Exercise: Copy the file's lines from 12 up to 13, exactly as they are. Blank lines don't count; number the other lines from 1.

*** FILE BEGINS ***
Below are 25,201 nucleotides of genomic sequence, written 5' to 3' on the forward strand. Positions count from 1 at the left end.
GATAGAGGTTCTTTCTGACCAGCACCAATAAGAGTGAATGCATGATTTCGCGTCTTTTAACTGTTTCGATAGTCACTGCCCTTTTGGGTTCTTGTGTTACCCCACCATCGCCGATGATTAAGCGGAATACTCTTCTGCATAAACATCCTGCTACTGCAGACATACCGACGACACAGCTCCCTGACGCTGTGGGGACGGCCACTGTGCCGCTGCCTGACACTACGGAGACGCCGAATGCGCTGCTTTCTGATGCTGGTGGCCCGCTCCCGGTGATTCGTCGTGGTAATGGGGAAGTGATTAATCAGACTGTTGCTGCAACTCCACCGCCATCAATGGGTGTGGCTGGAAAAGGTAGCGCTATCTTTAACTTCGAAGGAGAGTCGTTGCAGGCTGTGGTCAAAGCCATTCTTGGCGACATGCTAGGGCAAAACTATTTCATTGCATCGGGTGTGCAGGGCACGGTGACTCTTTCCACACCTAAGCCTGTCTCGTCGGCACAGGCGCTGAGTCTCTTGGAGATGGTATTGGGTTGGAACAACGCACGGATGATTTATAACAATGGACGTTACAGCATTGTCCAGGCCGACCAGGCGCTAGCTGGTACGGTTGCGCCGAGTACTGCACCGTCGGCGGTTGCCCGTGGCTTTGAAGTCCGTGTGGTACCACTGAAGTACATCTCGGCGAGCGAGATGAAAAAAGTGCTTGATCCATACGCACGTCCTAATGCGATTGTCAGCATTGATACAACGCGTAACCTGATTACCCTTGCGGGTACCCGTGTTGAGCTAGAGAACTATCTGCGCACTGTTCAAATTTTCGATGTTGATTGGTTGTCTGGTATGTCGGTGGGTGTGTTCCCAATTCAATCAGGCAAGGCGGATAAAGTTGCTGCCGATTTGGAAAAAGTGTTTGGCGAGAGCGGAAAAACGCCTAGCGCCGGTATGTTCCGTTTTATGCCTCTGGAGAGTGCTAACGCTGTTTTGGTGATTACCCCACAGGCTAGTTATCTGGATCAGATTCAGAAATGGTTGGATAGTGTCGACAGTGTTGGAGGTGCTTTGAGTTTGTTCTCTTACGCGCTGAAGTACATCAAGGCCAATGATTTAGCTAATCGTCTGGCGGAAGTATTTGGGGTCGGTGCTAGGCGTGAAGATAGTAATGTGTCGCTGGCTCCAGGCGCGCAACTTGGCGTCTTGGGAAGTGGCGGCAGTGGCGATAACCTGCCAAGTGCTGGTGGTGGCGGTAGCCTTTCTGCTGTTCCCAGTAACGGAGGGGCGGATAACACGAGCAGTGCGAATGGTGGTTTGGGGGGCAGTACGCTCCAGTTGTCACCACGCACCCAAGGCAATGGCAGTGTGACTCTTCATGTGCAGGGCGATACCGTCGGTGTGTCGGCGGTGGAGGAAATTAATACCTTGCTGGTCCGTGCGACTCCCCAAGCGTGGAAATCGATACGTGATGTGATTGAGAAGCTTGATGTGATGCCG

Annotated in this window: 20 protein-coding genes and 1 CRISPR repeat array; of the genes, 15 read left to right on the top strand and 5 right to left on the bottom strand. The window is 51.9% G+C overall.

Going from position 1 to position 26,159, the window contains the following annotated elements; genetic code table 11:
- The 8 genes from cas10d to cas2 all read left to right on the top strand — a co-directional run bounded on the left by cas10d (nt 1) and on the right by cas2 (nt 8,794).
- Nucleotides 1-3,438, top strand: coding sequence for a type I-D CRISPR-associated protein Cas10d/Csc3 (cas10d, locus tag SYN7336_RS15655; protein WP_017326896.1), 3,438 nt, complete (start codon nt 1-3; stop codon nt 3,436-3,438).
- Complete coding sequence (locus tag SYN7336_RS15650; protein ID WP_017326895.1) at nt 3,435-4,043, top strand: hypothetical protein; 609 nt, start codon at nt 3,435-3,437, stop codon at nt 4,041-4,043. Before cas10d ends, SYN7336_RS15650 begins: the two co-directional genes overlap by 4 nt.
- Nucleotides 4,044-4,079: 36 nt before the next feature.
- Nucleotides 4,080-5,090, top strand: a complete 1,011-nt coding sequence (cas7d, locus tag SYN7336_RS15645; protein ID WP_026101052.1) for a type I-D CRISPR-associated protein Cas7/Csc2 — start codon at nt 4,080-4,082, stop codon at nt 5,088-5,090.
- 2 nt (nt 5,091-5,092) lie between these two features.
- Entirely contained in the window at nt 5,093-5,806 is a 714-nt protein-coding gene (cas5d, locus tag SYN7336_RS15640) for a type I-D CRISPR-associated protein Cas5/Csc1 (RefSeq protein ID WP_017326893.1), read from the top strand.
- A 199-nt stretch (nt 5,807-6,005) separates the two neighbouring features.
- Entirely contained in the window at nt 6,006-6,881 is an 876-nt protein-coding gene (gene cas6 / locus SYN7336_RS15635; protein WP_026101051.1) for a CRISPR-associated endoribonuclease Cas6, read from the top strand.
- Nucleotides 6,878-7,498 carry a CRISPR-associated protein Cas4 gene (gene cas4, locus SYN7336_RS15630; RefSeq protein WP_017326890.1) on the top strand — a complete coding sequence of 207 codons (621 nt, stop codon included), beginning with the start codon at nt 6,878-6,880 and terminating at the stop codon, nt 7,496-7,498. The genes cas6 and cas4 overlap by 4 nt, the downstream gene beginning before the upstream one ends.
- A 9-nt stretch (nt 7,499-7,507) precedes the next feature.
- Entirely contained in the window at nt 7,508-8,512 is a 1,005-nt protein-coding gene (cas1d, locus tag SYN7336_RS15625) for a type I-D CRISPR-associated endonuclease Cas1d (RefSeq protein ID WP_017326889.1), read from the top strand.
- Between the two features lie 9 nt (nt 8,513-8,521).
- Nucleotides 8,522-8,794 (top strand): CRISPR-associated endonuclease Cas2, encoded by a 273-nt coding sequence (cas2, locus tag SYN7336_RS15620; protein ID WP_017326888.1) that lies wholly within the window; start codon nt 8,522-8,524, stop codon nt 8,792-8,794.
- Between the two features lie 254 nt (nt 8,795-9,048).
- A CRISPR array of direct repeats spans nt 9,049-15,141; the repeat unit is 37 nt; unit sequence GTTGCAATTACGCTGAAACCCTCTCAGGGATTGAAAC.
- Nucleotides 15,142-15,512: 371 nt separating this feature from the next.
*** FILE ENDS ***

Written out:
- A 199-nt stretch (nt 5,807-6,005) separates the two neighbouring features.
- Entirely contained in the window at nt 6,006-6,881 is an 876-nt protein-coding gene (gene cas6 / locus SYN7336_RS15635; protein WP_026101051.1) for a CRISPR-associated endoribonuclease Cas6, read from the top strand.